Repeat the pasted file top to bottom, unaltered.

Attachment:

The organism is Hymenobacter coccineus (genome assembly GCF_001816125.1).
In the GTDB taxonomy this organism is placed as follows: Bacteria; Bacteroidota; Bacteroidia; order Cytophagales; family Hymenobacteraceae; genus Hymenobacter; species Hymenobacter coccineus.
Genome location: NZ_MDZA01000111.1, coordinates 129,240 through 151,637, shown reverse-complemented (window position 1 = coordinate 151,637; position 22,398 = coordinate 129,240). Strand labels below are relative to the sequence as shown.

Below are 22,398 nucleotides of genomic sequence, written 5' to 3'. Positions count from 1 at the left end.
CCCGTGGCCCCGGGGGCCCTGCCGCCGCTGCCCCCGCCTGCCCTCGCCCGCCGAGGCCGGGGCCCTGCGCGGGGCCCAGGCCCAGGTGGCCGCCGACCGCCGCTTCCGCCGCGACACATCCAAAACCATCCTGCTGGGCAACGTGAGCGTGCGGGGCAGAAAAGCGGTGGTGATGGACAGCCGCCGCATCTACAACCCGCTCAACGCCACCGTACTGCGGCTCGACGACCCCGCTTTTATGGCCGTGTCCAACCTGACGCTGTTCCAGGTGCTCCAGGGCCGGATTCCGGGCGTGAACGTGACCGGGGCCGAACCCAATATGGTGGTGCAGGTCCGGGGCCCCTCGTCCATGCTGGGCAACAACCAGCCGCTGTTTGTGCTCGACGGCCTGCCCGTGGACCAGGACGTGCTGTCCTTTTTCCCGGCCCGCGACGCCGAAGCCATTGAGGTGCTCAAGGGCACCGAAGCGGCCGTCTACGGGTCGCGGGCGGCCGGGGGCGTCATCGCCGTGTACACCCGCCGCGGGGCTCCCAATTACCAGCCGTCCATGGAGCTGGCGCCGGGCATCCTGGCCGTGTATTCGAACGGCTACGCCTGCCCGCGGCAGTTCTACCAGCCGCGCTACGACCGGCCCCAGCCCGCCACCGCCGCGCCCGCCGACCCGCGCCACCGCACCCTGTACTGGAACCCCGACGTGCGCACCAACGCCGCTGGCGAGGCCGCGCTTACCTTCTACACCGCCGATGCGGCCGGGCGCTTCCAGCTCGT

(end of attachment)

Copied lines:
The organism is Hymenobacter coccineus (genome assembly GCF_001816125.1).
In the GTDB taxonomy this organism is placed as follows: Bacteria; Bacteroidota; Bacteroidia; order Cytophagales; family Hymenobacteraceae; genus Hymenobacter; species Hymenobacter coccineus.
Genome location: NZ_MDZA01000111.1, coordinates 129,240 through 151,637, shown reverse-complemented (window position 1 = coordinate 151,637; position 22,398 = coordinate 129,240). Strand labels below are relative to the sequence as shown.

Below are 22,398 nucleotides of genomic sequence, written 5' to 3'. Positions count from 1 at the left end.
CCCGTGGCCCCGGGGGCCCTGCCGCCGCTGCCCCCGCCTGCCCTCGCCCGCCGAGGCCGGGGCCCTGCGCGGGGCCCAGGCCCAGGTGGCCGCCGACCGCCGCTTCCGCCGCGACACATCCAAAACCATCCTGCTGGGCAACGTGAGCGTGCGGGGCAGAAAAGCGGTGGTGATGGACAGCCGCCGCATCTACAACCCGCTCAACGCCACCGTACTGCGGCTCGACGACCCCGCTTTTATGGCCGTGTCCAACCTGACGCTGTTCCAGGTGCTCCAGGGCCGGATTCCGGGCGTGAACGTGACCGGGGCCGAACCCAATATGGTGGTGCAGGTCCGGGGCCCCTCGTCCATGCTGGGCAACAACCAGCCGCTGTTTGTGCTCGACGGCCTGCCCGTGGACCAGGACGTGCTGTCCTTTTTCCCGGCCCGCGACGCCGAAGCCATTGAGGTGCTCAAGGGCACCGAAGCGGCCGTCTACGGGTCGCGGGCGGCCGGGGGCGTCATCGCCGTGTACACCCGCCGCGGGGCTCCCAATTACCAGCCGTCCATGGAGCTGGCGCCGGGCATCCTGGCCGTGTATTCGAACGGCTACGCCTGCCCGCGGCAGTTCTACCAGCCGCGCTACGACCGGCCCCAGCCCGCCACCGCCGCGCCCGCCGACCCGCGCCACCGCACCCTGTACTGGAACCCCGACGTGCGCACCAACGCCGCTGGCGAGGCCGCGCTTACCTTCTACACCGCCGATGCGGCCGGGCGCTTCCAGCTCGT